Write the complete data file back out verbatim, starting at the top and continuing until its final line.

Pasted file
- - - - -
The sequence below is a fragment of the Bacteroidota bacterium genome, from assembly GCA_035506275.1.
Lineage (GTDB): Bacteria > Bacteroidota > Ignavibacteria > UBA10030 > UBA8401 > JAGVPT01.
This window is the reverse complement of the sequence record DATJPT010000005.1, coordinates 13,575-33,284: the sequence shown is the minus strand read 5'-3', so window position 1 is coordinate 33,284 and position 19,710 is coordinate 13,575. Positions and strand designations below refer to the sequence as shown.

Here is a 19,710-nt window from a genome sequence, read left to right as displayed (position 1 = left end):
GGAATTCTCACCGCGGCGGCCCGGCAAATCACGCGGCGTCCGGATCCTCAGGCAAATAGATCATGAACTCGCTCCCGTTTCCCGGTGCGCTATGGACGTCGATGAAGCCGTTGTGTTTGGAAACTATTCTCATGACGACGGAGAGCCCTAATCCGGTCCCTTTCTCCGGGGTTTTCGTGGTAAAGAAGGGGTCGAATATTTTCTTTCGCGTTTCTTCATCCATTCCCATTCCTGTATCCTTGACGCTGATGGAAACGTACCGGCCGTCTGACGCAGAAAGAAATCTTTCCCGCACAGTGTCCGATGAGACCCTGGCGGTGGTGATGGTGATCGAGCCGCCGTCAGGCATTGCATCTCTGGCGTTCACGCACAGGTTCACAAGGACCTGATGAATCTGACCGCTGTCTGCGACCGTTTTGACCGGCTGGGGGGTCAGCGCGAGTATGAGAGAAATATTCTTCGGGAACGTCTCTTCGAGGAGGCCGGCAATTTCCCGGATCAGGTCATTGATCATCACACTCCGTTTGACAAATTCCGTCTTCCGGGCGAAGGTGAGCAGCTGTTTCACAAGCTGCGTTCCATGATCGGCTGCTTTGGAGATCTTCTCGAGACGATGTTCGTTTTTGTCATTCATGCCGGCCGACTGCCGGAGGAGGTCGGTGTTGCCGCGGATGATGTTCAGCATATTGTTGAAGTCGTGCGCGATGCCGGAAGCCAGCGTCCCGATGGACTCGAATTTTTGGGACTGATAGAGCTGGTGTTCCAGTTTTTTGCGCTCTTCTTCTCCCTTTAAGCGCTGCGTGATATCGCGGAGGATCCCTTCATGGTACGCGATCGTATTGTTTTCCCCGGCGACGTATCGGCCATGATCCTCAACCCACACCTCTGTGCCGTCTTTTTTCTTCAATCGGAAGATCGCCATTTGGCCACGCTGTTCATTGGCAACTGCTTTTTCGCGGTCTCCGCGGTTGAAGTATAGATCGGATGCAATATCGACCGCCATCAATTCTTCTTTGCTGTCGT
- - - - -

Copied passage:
The sequence below is a fragment of the Bacteroidota bacterium genome, from assembly GCA_035506275.1.
Lineage (GTDB): Bacteria > Bacteroidota > Ignavibacteria > UBA10030 > UBA8401 > JAGVPT01.
This window is the reverse complement of the sequence record DATJPT010000005.1, coordinates 13,575-33,284: the sequence shown is the minus strand read 5'-3', so window position 1 is coordinate 33,284 and position 19,710 is coordinate 13,575. Positions and strand designations below refer to the sequence as shown.

Here is a 19,710-nt window from a genome sequence, read left to right as displayed (position 1 = left end):
GGAATTCTCACCGCGGCGGCCCGGCAAATCACGCGGCGTCCGGATCCTCAGGCAAATAGATCATGAACTCGCTCCCGTTTCCCGGTGCGCTATGGACGTCGATGAAGCCGTTGTGTTTGGAAACTATTCTCATGACGACGGAGAGCCCTAATCCGGTCCCTTTCTCCGGGGTTTTCGTGGTAAAGAAGGGGTCGAATATTTTCTTTCGCGTTTCTTCATCCATTCCCATTCCTGTATCCTTGACGCTGATGGAAACGTACCGGCCGTCTGACGCAGAAAGAAATCTTTCCCGCACAGTGTCCGATGAGACCCTGGCGGTGGTGATGGTGATCGAGCCGCCGTCAGGCATTGCATCTCTGGCGTTCACGCACAGGTTCACAAGGACCTGATGAATCTGACCGCTGTCTGCGACCGTTTTGACCGGCTGGGGGGTCAGCGCGAGTATGAGAGAAATATTCTTCGGGAACGTCTCTTCGAGGAGGCCGGCAATTTCCCGGATCAGGTCATTGATCATCACACTCCGTTTGACAAATTCCGTCTTCCGGGCGAAGGTGAGCAGCTGTTTCACAAGCTGCGTTCCATGATCGGCTGCTTTGGAGATCTTCTCGAGACGATGTTCGTTTTTGTCATTCATGCCGGCCGACTGCCGGAGGAGGTCGGTGTTGCCGCGGATGATGTTCAGCATATTGTTGAAGTCGTGCGCGATGCCGGAAGCCAGCGTCCCGATGGACTCGAATTTTTGGGACTGATAGAGCTGGTGTTCCAGTTTTTTGCGCTCTTCTTCTCCCTTTAAGCGCTGCGTGATATCGCGGAGGATCCCTTCATGGTACGCGATCGTATTGTTTTCCCCGGCGACGTATCGGCCATGATCCTCAACCCACACCTCTGTGCCGTCTTTTTTCTTCAATCGGAAGATCGCCATTTGGCCACGCTGTTCATTGGCAACTGCTTTTTCGCGGTCTCCGCGGTTGAAGTATAGATCGGATGCAATATCGACCGCCATCAATTCTTCTTTGCTGTCGT